You may have heard that Sudan isn't looking so stable at the moment. Protesters are still pushing back, now against continued military rule after long-time President Omar al-Bashir was ousted and arrested this week following months of protests that have killed more than 60 people. Sudan's Defence Minister Awad Ibn Ouf announced Thursday that he will lead a transitional military council until possible elections within two years. Add an approaching rainy season, a sizeable refugee population, 5.76 million people who were projected to be food insecure in the first three months of this year, and 2 million who are internally displaced � most in Darfur � and one would be forgiven for wondering whether a perfect storm of humanitarian need is in the making. Oh, and there's a measles vaccine effort under way, in the hopes of reaching 11 million children. Remember, too, that the protests began in December amid rising bread prices and shortages in fuel and currency. In short, humanitarian needs remain high across the country with at least 5.5 million people in need of assistance, and it's unclear how the political unrest will impact them. We'll have more on all that early next week. In the meantime, it doesn't hurt to note that Ibn Ouf was sanctioned by the United States in 2007 for his alleged role in atrocities in Darfur. And Al-Bashir is also wanted by the International Criminal Court and accused of genocide.
Mapping Africa for good � or ill?
Facebook has built a unique map of population density in parts of Africa by combining satellite imagery and census data. The company claims this can benefit economic development and humanitarian relief operations. One example: a Red Cross vaccination campaign in Malawi avoided deploying teams to unpopulated areas, confident that the Facebook map had captured even the remotest villages. The new map was built on 11.5 billion images. AI code was trained to determine whether a satellite image contains any kind of building. Then the total population of the district or region (from official census figures) was allocated according to the density of the buildings, at a 30m by 30m scale. The public dataset has already been downloaded over 400 times. As you'd expect with any Facebook news, the project has met with a mixed reaction: humanitarian data specialist Nathaniel Raymond, for instance, posted on Twitter that the project raised protection concerns and could fuel land speculation.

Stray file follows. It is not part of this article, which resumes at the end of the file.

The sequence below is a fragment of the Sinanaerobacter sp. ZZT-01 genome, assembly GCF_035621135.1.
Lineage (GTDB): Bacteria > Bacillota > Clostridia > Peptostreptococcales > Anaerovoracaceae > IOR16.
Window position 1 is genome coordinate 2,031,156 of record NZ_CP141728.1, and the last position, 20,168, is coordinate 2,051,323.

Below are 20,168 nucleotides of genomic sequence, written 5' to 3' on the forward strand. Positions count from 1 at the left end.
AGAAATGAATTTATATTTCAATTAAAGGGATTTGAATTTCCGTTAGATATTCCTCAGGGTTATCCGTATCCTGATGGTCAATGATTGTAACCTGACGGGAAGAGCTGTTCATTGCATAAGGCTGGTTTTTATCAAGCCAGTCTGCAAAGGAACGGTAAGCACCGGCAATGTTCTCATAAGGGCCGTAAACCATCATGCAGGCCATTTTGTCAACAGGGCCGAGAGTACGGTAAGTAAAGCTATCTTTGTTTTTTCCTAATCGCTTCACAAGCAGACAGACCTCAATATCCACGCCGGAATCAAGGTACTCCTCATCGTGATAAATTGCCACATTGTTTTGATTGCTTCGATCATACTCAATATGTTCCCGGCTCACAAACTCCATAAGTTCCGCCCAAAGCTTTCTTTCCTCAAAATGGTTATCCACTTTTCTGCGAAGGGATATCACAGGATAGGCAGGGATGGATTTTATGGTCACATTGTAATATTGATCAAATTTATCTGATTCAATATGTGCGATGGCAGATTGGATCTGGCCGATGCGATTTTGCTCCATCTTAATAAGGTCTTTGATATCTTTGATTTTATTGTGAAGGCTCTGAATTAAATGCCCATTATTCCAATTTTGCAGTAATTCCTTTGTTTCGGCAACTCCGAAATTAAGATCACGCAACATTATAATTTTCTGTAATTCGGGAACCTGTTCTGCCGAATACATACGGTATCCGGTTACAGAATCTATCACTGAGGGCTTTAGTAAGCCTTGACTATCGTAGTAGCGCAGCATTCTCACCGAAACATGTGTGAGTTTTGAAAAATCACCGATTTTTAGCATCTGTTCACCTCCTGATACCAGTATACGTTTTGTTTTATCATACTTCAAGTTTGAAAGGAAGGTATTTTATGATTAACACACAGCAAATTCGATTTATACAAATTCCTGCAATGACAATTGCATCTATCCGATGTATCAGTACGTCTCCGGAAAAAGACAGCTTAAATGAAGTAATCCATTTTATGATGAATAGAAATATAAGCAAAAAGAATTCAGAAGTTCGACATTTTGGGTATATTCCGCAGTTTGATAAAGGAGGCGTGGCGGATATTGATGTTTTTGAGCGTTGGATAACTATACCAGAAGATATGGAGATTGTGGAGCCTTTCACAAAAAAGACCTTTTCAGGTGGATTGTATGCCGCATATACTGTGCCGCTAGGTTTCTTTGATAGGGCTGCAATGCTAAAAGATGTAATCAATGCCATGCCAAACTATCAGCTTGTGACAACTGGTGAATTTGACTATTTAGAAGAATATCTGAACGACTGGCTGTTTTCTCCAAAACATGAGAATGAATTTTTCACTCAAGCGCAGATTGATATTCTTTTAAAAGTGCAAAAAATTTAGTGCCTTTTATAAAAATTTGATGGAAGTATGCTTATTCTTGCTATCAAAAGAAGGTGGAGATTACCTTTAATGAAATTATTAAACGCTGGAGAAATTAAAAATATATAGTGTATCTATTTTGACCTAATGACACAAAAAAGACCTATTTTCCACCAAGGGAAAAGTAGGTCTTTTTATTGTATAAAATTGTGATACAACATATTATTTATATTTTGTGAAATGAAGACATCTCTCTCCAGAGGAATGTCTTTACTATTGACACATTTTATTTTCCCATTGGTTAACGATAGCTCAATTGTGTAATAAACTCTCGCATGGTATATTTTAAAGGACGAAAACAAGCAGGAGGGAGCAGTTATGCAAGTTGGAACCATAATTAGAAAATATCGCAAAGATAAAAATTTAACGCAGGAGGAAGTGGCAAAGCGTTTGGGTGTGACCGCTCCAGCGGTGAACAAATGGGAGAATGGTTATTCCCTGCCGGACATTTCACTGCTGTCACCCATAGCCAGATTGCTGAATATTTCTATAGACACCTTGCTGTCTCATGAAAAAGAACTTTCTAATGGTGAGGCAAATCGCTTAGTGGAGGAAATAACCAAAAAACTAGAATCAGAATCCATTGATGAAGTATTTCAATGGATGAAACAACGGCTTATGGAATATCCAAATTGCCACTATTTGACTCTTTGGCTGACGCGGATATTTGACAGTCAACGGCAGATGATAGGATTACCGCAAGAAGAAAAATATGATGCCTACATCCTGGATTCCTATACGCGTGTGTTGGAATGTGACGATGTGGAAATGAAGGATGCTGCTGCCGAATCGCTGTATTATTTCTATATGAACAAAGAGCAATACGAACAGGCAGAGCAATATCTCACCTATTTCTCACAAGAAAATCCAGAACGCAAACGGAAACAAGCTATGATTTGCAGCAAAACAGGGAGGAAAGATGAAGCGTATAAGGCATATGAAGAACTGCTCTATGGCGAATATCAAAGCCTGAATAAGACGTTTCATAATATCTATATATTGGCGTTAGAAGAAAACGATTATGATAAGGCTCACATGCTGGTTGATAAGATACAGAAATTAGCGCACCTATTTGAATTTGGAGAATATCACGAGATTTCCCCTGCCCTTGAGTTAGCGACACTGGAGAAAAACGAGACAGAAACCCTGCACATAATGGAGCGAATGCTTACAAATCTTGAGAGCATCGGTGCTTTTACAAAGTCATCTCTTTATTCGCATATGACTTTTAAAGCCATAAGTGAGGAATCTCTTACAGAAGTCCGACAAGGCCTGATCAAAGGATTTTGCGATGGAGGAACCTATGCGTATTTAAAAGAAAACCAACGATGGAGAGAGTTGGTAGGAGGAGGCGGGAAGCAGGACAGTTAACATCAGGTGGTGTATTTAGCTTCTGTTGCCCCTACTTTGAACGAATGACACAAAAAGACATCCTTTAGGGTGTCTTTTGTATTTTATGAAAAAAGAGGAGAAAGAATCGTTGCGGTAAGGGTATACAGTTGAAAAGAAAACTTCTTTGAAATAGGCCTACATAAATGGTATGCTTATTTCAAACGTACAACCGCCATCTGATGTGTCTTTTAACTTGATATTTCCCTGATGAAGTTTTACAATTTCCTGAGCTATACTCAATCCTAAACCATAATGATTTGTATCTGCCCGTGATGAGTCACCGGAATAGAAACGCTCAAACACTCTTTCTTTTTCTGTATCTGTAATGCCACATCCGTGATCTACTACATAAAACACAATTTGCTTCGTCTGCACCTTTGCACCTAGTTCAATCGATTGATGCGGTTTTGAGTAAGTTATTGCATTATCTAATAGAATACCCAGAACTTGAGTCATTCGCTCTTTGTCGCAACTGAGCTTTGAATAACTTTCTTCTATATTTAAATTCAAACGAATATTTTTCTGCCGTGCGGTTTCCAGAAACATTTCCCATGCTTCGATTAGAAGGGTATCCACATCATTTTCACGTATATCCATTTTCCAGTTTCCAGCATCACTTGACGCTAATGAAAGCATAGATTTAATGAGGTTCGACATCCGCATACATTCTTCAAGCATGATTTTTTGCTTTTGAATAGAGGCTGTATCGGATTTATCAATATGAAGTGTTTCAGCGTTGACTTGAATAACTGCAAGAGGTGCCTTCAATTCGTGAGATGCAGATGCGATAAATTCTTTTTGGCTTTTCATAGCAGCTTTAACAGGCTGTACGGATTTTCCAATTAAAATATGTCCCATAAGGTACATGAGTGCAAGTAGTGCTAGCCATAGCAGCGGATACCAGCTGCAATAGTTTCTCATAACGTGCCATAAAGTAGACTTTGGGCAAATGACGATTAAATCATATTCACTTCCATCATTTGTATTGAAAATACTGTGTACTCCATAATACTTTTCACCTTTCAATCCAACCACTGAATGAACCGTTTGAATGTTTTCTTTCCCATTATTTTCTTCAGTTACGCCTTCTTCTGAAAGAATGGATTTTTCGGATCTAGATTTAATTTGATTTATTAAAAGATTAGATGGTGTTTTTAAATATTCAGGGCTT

Yet again, less spending on aid
The Organisation for Economic Cooperation and Development (OECD), which tracks giving by major donors, reports the second year in a row of lowered aid spending, estimating flows of $143.22 billion in 2018, down from a peak of $147.55 billion in 2016. OECD allows for some spending on receiving refugees to count towards the total for official development assistance (ODA) or aid funding. (That's an anomaly we explored in 2017.) Using that rule, over 20 percent of Iceland and Italy's self-reported aid was in fact spent at home last year. Humanitarian aid, a subset of the ODA from OECD members, fell 8 percent to $15.3 billion. Only five countries, all in Europe, met the UN target for international aid giving last year. The target of 0.7 percent of gross national income to be given in ODA came in a roundabout way from a one percent goal proposed in 1958, according to a history note by the OECD.
A bad week for Libyan civilians
General Khalifa Haftar's bid for the Libyan capital continued this week, as did the fallout for civilians: the UN says the fighting has forced more than 9,500 people to flee their homes and 3,250 people requested help getting to safer areas, but it was impossible to reach them. At least 56 people, including two doctors and an ambulance driver, have been killed. The UN also says 728 migrants and refugees in a detention centre near the violence were provided the opportunity to relocate but they declined. Some 1,300 migrants and refugees � some saying they had no food or water � were held in detention centres near the front lines as of early this week, although some evacuations have taken place. In the midst of this chaos, it's no real surprise that the UN cancelled an upcoming conference on Libya's (now bleaker-looking) future. We'll have more for you next week on what's what in Tripoli, but for now do check out this personal essay from Sirte-based Asel Alaghori, who notes that the cheapest thing in Libya these days is a life.
Which country is 'most fragile'?